New Watkins window panels tell stories of city’s past, present

photo by: Elvyn Jones

David Tong and Dana Freed read material under one of the third-floor window panels unveiled Sunday, July 22, 2018 at the Watkins Museum of History, 1047 Massachusetts St. The panel tells of the women's suffrage movement in Lawrence.

Sandra Wolf was impressed by what she saw during an unveiling Sunday of the nine new window panels on the third floor of the Watkins Museum of History.

“It’s very well done,” she said during the open house of the information provided on the panels that cover nine large windows on the third floor’s southern exposure. “There’s a lot of information on Lawrence history.”

Wolf said she started with the panels on industry, which told of the Bowersock Mills and Power Company.

Steve Nowak, Watkins executive director, said Wolf was taking the right approach to the panels. The photos, graphics and text on panels were designed to tell thematic stories of seven different aspects of Lawrence history and contemporary life, he said. As such, visitors to the museum can digest in bits the information on such topics as industry, communications and — Lawrence being Lawrence — basketball, and not read all nine panels at one time.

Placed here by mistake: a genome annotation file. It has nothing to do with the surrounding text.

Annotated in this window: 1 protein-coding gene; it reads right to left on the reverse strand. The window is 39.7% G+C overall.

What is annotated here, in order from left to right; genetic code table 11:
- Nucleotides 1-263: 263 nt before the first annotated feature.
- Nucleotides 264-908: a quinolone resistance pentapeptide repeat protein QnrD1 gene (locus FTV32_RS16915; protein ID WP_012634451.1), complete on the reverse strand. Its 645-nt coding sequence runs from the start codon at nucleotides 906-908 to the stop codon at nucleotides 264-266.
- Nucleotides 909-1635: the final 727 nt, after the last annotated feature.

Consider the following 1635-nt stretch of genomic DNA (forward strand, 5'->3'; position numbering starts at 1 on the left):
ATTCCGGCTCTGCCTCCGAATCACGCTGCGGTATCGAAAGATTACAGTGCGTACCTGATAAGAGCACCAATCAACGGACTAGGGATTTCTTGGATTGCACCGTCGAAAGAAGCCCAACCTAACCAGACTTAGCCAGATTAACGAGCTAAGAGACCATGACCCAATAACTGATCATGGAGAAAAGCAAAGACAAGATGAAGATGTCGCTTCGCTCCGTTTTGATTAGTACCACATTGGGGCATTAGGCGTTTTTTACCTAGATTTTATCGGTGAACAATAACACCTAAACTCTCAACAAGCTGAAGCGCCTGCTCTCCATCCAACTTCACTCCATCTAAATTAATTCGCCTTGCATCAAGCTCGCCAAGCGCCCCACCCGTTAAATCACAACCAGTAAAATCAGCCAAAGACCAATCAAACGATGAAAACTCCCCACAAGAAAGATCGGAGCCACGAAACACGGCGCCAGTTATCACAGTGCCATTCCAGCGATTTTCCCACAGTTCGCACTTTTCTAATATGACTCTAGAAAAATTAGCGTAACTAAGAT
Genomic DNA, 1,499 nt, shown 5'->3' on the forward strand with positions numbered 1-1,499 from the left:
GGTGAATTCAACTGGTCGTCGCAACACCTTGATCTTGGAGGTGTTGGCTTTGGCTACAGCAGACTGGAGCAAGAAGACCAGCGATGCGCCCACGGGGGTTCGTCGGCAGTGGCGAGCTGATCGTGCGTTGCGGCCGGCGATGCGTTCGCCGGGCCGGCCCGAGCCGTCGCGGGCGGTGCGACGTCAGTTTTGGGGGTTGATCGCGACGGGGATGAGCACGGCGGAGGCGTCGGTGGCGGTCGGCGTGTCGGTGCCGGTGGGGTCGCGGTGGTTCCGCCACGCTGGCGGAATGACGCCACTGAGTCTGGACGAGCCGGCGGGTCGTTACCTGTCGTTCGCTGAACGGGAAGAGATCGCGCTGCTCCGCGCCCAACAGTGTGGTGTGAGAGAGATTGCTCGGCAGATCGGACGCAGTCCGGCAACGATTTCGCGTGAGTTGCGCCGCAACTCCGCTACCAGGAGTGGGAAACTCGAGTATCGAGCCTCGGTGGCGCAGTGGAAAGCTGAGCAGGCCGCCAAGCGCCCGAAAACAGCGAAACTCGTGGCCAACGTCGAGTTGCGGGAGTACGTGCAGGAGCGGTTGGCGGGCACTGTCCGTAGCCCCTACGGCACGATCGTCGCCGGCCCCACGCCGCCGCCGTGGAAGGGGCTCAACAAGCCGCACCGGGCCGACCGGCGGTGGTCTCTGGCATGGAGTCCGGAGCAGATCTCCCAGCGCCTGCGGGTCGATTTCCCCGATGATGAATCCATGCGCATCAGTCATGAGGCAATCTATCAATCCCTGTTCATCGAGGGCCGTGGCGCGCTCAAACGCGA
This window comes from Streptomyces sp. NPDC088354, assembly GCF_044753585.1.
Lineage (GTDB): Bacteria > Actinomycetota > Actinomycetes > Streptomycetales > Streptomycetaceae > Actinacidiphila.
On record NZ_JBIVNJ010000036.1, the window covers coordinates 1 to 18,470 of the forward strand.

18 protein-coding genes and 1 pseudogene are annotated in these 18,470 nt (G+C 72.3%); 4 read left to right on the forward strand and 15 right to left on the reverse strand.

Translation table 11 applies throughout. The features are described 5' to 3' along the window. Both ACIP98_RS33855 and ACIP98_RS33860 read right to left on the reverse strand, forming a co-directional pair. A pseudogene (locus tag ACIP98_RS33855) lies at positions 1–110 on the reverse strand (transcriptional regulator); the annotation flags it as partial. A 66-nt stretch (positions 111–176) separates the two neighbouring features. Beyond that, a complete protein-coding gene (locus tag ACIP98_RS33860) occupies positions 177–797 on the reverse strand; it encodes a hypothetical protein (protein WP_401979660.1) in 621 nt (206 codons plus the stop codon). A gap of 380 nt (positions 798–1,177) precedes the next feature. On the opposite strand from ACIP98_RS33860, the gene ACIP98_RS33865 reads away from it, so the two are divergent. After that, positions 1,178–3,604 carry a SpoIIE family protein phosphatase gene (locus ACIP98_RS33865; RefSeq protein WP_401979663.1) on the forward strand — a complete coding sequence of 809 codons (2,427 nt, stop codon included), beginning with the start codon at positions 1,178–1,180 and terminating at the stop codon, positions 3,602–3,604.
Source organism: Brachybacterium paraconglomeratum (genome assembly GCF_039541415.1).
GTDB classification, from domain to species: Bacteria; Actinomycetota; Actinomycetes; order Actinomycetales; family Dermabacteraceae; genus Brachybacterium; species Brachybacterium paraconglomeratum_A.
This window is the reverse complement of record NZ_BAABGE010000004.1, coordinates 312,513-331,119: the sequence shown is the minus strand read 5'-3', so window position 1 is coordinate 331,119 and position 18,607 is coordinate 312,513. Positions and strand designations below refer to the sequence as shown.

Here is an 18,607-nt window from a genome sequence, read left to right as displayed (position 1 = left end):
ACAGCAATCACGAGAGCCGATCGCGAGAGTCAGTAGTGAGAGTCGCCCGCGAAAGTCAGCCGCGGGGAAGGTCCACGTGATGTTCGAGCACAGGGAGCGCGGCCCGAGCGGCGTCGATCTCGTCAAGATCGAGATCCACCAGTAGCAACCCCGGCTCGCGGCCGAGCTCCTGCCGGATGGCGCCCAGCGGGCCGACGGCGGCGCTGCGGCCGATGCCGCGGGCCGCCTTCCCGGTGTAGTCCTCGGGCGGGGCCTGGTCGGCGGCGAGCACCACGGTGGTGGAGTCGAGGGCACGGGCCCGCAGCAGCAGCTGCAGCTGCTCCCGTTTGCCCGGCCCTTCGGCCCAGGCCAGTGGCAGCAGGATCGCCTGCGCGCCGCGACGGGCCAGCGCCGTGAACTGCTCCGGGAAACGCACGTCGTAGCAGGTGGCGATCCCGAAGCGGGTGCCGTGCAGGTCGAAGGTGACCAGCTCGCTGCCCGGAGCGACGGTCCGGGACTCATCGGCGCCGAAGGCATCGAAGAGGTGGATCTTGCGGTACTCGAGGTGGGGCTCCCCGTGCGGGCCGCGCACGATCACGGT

“If someone is downtown and has 15 minutes, the person could read a couple of windows and take in the rest on the next visit,” he said.

photo by: Elvyn Jones

David Tong and Dana Freed read material under one of the third-floor window panels unveiled Sunday at the Watkins Museum of History. The panel tells of the women’s suffrage movement in Lawrence.

Planning for the window panels and the use of all of the third-floor exhibit space began in 2011, Nowak said. Planning that led to the museum’s second floor being devoted to the community Bleeding Kansas and Civil War history took place at the same time, he said.

“We were thinking about stories that tell us what made Lawrence what it is today and continue to influence us today,” he said.

The unveiling of the windows ends the first phase of the exhibit upgrades planned for the third floor, Nowak said.

“It’s about a fifth of what we envision for this space,” he said. “There’s another phase planned for this fall.”


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